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How do-it-yourselfers do Windows
on July 10, 2011
If you've reinstalled Windows just once in your life, you've learned enough to tackle a full virgin installation of Windows 7 from a system builder DVD. Microsoft has finally created an operating system with so much built-in support and maintenance technology it practically does all the work for you, so if your current Windows XP machine is labeled "Windows Vista Capable" or "Windows 7 Capable," this is the way to go. Just to be sure, install and run Microsoft's Upgrade Advisor. If it passes the 64-bit system requirements, order up!
You can't upgrade from XP to 7; you have to wipe the drive or partition and perform a clean install, but even an upgrade from Vista to 7 is fraught with peril, so you might as well do the same if you're running Vista. Just back up your data and find all your application installation software before you begin. Once you activate Windows 7, it's married to the PC's system board. You can't reuse the product key on another machine unless you can convince Microsoft that the previous PC is out of commission. You're also not eligible for free phone and chat support from Microsoft, but there's a big enough expert user base that you should be able to solve most problems by joining a few Windows 7 users' forums. If you're not building an exotic tricked-out übergamingmaschine with overclocked handmade graphics cards, you shouldn't have much trouble that will require outside help. Your humble author installed Windows 7 64-bit on a MacBook Pro using Boot Camp. It found our Brother WiFi laser printer and installed the latest drivers and Brother's printer control center.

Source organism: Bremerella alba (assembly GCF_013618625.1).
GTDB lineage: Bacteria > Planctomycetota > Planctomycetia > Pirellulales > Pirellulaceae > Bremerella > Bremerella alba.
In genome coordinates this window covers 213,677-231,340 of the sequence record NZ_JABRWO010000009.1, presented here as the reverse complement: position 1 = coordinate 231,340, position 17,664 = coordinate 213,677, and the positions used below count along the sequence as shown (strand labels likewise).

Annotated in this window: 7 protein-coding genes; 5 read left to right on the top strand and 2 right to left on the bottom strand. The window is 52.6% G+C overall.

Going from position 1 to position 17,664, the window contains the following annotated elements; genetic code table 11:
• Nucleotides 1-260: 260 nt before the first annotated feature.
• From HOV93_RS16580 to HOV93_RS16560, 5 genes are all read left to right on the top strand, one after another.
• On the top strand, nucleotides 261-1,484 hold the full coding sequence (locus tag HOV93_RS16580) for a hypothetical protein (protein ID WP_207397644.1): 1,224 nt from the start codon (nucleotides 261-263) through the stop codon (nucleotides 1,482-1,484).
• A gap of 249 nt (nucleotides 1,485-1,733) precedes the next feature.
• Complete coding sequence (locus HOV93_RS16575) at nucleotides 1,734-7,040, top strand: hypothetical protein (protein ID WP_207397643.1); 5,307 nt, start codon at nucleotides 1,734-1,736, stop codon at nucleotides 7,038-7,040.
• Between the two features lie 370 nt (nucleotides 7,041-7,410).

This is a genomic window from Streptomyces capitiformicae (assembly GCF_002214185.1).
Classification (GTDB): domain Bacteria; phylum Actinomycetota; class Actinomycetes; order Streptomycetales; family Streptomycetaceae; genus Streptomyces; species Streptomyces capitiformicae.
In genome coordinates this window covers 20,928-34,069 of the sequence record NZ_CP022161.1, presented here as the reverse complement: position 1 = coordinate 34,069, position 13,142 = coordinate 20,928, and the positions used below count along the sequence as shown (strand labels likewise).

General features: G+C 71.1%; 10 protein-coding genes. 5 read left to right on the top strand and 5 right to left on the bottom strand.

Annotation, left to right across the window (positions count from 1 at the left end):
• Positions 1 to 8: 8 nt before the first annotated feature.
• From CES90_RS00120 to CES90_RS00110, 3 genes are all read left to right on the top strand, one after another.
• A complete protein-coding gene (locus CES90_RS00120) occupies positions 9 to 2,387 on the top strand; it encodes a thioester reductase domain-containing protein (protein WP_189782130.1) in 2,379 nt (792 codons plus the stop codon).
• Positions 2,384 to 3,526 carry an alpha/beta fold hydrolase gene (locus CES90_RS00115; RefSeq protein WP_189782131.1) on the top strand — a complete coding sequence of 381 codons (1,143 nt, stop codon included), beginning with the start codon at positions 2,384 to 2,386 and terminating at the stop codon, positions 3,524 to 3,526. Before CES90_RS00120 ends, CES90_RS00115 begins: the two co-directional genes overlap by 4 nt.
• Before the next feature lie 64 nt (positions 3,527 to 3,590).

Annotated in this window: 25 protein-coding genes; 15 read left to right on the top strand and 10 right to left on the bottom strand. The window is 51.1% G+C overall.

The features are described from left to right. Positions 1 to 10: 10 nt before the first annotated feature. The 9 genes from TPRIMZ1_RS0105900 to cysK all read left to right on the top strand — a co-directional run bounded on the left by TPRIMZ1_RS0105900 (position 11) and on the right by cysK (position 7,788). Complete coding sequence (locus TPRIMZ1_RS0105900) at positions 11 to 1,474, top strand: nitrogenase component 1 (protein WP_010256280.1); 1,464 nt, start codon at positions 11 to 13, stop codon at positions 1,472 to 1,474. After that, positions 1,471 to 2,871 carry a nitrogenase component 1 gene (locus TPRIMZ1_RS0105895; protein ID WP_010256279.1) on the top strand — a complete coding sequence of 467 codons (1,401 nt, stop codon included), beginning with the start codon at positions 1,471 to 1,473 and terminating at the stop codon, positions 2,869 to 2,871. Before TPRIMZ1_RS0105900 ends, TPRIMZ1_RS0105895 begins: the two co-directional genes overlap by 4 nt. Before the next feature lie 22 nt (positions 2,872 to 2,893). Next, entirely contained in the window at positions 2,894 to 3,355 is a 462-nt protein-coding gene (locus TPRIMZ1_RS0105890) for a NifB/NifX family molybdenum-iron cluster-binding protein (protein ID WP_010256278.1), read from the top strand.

The biggest advantage: you'll skip all the "enhanced experience" software the likes of Dell, HP and Lenovo cram onto their otherwise zippy machines. After the latest updates install, head off to microsoft dot com slash securityessentials and you'll get all the virus and malware protection you'll need absolutely FREE. Pay a visit to your PC maker's website, let 'em scan your system and grab all the latest hardware drivers.
With a system builder DVD, you don't get both the 32-bit and 64-bit versions. If you should find that 64-bit isn't right for your machine, don't fret. Just Google the phrase "legal windows 7 download" and the first match will show you how to create a 32-bit installation DVD that you can activate on the same PC using the product key from the 64-bit DVD. The new installation wipes out the old one and that keeps everything legal.